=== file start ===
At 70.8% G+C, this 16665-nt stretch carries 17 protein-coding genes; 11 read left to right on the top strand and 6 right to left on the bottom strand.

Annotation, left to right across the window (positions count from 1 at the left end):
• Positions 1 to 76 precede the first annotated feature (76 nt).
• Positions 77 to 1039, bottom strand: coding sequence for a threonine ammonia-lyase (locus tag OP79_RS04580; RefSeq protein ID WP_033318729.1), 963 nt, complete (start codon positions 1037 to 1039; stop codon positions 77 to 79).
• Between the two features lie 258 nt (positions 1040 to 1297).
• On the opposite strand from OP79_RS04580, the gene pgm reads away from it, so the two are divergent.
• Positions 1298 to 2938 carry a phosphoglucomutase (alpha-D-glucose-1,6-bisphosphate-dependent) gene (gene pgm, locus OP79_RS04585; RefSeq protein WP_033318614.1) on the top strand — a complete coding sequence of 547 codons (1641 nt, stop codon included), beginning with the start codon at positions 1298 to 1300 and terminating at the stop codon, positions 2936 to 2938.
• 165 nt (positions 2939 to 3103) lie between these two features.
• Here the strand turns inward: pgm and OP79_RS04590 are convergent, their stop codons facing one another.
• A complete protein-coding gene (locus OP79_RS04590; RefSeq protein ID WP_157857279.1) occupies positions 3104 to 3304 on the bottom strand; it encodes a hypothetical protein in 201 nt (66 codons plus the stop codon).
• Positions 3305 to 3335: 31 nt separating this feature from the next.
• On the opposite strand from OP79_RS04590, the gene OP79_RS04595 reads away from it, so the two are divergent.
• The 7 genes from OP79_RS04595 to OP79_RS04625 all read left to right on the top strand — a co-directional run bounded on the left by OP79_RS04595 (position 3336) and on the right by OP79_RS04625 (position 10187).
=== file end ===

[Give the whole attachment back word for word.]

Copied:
At 70.8% G+C, this 16665-nt stretch carries 17 protein-coding genes; 11 read left to right on the top strand and 6 right to left on the bottom strand.

Annotation, left to right across the window (positions count from 1 at the left end):
• Positions 1 to 76 precede the first annotated feature (76 nt).
• Positions 77 to 1039, bottom strand: coding sequence for a threonine ammonia-lyase (locus tag OP79_RS04580; RefSeq protein ID WP_033318729.1), 963 nt, complete (start codon positions 1037 to 1039; stop codon positions 77 to 79).
• Between the two features lie 258 nt (positions 1040 to 1297).
• On the opposite strand from OP79_RS04580, the gene pgm reads away from it, so the two are divergent.
• Positions 1298 to 2938 carry a phosphoglucomutase (alpha-D-glucose-1,6-bisphosphate-dependent) gene (gene pgm, locus OP79_RS04585; RefSeq protein WP_033318614.1) on the top strand — a complete coding sequence of 547 codons (1641 nt, stop codon included), beginning with the start codon at positions 1298 to 1300 and terminating at the stop codon, positions 2936 to 2938.
• 165 nt (positions 2939 to 3103) lie between these two features.
• Here the strand turns inward: pgm and OP79_RS04590 are convergent, their stop codons facing one another.
• A complete protein-coding gene (locus OP79_RS04590; RefSeq protein ID WP_157857279.1) occupies positions 3104 to 3304 on the bottom strand; it encodes a hypothetical protein in 201 nt (66 codons plus the stop codon).
• Positions 3305 to 3335: 31 nt separating this feature from the next.
• On the opposite strand from OP79_RS04590, the gene OP79_RS04595 reads away from it, so the two are divergent.
• The 7 genes from OP79_RS04595 to OP79_RS04625 all read left to right on the top strand — a co-directional run bounded on the left by OP79_RS04595 (position 3336) and on the right by OP79_RS04625 (position 10187).